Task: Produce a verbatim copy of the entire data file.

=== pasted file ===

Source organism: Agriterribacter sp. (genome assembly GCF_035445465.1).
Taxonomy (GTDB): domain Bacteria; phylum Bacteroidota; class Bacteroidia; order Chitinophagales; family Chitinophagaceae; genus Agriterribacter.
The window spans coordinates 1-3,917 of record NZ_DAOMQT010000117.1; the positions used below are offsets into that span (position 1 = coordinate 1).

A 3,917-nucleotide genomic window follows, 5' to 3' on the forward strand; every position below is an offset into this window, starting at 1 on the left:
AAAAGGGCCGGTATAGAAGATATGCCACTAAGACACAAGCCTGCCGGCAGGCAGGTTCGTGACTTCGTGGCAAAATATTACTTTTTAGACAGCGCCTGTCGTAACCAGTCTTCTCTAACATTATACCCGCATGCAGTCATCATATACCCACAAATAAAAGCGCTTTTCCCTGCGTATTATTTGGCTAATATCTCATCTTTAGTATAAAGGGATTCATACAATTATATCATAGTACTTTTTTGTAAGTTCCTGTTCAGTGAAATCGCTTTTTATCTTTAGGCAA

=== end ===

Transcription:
Source organism: Agriterribacter sp. (genome assembly GCF_035445465.1).
Taxonomy (GTDB): domain Bacteria; phylum Bacteroidota; class Bacteroidia; order Chitinophagales; family Chitinophagaceae; genus Agriterribacter.
The window spans coordinates 1-3,917 of record NZ_DAOMQT010000117.1; the positions used below are offsets into that span (position 1 = coordinate 1).

A 3,917-nucleotide genomic window follows, 5' to 3' on the forward strand; every position below is an offset into this window, starting at 1 on the left:
AAAAGGGCCGGTATAGAAGATATGCCACTAAGACACAAGCCTGCCGGCAGGCAGGTTCGTGACTTCGTGGCAAAATATTACTTTTTAGACAGCGCCTGTCGTAACCAGTCTTCTCTAACATTATACCCGCATGCAGTCATCATATACCCACAAATAAAAGCGCTTTTCCCTGCGTATTATTTGGCTAATATCTCATCTTTAGTATAAAGGGATTCATACAATTATATCATAGTACTTTTTTGTAAGTTCCTGTTCAGTGAAATCGCTTTTTATCTTTAGGCAA